If my wages are being garnished, do I still have to make a payment on a “bill”?

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If my wages are being garnished, do I still have to make a payment on a “bill”?

I filed a petition with the court to pay a certain amount per pay period to a law firm and I just received a bill in the mail for the amount that is being taken out of my paycheck. How is this possible? I can’t pay them any more than is being taken out of my check. I’m not calling the people because they aren’t the nicest, but should I send a letter to clarify what they are trying to get?? Why would I have to pay extra when my paycheck is already giving them the amount requested?

Asked on October 20, 2010 under Bankruptcy Law, Michigan

Answers:

M.T.G., Member, New York Bar / FreeAdvice Contributing Attorney

Answered 11 years ago | Contributor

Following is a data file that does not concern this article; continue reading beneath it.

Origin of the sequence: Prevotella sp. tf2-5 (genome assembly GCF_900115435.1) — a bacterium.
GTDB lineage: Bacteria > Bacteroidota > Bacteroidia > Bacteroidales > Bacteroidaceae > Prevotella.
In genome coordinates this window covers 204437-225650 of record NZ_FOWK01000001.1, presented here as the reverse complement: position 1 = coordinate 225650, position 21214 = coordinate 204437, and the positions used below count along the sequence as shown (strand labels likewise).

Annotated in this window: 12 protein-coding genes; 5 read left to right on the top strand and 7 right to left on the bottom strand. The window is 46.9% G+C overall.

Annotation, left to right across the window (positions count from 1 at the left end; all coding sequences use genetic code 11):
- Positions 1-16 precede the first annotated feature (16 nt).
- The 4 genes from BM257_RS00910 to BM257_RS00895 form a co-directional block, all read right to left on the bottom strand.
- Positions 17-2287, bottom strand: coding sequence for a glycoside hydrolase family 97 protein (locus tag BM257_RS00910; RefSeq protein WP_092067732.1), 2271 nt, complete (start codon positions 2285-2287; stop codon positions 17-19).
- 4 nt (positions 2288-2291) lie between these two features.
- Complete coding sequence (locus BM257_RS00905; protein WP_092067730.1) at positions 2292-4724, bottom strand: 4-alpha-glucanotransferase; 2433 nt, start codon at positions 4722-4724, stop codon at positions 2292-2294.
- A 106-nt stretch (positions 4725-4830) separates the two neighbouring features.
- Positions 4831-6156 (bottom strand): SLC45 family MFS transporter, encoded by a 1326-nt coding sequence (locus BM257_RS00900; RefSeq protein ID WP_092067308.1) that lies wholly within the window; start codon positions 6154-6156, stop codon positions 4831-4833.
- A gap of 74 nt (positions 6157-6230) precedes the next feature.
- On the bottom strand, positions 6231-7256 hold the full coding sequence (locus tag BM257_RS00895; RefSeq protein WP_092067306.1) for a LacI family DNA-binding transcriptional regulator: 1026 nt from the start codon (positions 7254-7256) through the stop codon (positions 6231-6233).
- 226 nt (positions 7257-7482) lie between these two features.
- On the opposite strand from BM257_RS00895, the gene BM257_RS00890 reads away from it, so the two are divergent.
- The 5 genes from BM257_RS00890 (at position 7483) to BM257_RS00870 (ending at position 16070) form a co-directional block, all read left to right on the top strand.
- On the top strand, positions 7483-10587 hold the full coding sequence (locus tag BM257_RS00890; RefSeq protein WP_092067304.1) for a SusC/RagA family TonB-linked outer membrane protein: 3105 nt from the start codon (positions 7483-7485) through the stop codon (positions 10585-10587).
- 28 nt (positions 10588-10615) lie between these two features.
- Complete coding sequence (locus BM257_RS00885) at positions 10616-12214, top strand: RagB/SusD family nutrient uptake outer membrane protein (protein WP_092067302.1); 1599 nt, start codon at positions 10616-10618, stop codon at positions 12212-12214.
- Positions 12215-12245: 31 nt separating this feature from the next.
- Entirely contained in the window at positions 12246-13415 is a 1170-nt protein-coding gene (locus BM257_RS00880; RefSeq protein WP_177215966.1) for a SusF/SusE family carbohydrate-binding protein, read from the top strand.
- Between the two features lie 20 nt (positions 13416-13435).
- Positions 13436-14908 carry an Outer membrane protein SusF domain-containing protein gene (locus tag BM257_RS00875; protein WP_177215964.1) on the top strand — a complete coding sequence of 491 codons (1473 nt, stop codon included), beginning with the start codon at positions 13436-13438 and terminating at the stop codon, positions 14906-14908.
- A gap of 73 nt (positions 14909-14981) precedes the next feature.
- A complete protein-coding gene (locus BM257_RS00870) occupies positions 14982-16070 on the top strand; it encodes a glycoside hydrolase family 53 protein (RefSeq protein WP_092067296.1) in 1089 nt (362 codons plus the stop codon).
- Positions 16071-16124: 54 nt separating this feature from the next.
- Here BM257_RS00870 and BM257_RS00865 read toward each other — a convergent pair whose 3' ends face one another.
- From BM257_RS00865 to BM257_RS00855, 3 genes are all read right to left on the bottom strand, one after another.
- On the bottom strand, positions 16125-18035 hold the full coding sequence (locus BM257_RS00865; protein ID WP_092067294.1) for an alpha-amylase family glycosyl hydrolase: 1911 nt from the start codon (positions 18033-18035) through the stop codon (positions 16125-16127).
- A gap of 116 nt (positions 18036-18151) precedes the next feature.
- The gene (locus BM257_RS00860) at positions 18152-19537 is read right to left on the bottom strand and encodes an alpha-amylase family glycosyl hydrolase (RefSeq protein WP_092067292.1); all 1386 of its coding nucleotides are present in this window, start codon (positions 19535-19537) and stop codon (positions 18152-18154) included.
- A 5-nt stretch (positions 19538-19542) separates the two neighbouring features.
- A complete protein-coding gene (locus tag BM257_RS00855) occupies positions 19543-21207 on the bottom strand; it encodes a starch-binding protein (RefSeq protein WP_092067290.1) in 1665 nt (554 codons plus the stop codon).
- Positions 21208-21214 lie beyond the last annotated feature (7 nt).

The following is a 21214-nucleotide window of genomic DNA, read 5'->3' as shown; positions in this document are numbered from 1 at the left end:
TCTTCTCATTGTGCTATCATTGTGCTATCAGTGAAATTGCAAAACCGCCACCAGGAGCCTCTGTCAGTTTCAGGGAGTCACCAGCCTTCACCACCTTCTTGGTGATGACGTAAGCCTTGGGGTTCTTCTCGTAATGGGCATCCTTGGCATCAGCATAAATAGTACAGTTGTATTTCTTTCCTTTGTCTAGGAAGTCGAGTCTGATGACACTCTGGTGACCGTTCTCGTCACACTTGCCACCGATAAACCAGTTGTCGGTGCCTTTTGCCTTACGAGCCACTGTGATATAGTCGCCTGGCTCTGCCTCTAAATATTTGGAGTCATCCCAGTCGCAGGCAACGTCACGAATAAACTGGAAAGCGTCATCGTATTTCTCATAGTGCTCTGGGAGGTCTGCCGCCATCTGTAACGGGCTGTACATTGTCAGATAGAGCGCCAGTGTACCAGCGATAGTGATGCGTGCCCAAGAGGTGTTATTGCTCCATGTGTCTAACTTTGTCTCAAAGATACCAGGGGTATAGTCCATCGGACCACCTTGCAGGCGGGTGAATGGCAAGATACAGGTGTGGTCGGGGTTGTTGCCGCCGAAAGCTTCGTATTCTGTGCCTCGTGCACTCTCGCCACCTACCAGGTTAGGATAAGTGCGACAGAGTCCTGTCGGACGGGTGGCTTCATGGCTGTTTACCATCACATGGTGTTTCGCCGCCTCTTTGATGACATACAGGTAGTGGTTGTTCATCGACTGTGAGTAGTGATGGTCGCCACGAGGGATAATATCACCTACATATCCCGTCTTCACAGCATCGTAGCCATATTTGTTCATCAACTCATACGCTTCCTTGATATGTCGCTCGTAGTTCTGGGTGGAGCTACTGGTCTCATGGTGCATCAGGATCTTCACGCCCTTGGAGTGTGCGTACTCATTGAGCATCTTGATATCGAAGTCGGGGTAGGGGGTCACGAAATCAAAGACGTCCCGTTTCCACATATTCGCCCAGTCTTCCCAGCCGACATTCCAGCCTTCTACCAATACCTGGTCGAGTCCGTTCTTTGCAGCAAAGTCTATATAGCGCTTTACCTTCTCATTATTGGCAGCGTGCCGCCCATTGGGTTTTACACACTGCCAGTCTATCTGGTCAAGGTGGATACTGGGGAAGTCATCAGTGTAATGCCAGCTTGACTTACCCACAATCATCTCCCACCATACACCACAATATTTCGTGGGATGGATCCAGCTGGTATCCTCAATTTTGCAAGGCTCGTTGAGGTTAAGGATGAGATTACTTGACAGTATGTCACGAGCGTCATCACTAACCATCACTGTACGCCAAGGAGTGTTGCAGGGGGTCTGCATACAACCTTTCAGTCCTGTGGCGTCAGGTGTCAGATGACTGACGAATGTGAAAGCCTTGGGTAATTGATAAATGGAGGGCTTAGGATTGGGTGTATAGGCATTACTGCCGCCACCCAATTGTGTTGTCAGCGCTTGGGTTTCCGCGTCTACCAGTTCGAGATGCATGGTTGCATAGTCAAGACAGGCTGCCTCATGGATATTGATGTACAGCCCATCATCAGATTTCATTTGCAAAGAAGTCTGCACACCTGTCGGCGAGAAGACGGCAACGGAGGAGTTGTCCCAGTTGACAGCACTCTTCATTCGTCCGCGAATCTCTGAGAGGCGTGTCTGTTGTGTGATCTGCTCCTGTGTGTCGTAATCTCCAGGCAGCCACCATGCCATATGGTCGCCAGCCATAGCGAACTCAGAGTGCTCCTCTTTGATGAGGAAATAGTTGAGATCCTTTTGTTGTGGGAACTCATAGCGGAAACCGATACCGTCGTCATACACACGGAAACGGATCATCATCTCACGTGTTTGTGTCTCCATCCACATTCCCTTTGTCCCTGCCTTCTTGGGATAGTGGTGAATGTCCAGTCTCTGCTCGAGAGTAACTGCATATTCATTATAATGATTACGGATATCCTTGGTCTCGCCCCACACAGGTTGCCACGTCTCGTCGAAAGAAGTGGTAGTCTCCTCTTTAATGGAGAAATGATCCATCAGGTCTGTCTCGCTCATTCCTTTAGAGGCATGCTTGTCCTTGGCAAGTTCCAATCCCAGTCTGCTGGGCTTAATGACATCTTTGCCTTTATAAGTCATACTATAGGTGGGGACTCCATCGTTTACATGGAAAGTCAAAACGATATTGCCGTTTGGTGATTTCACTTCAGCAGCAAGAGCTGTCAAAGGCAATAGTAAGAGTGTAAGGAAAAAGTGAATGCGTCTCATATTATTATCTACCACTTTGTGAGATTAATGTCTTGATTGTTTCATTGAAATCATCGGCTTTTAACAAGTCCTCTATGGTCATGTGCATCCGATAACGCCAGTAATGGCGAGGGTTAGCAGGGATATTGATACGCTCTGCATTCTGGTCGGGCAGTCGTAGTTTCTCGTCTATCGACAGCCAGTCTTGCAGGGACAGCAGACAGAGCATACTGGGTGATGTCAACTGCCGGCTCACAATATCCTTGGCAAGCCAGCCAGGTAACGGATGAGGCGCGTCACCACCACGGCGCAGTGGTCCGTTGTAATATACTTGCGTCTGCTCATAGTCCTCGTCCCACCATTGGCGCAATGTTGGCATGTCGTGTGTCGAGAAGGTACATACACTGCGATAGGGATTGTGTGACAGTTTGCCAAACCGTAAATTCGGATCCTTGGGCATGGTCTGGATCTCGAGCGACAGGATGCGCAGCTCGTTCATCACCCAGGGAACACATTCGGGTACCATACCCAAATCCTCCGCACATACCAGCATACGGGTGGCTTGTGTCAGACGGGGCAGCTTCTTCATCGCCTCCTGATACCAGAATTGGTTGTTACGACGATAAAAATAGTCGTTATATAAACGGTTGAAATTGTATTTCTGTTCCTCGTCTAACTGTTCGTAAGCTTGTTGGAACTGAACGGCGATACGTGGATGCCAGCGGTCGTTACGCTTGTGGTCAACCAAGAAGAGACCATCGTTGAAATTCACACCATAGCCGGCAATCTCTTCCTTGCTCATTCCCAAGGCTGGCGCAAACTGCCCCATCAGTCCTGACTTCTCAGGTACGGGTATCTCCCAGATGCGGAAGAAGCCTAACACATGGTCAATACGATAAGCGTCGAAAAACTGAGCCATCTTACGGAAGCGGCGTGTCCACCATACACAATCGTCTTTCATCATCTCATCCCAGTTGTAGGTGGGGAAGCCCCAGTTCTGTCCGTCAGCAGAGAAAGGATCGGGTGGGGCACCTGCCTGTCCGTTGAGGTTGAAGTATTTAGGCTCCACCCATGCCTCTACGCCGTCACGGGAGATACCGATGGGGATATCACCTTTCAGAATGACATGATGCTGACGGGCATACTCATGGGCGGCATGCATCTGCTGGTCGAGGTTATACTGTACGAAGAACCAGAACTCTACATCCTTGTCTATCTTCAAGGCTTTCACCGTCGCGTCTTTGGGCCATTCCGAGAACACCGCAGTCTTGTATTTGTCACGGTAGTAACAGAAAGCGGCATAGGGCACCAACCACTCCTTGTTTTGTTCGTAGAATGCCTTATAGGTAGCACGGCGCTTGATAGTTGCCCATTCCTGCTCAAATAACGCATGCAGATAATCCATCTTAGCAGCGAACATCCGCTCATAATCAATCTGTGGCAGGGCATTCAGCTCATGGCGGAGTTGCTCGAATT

Is it possible that the bill just "crossed in the mail" so to speak with the garnishment?  Or that the left hand didn't know what the right hand was doing (in other words that the office sent out a bill when they did not realize that you were already being garnished)? If neither of these is a possibility and you believe that they are trying to go around the order of the court as to the amount to be garnished then I would write to the law firm (sorry that they are not the nicest; we get that a lot in our profession) by certified mail return receipt requested and enclose your petiton and the order and let them know that you are satisfying the debt as per the order.  If they continue then file a complaint against them.  Good luck.


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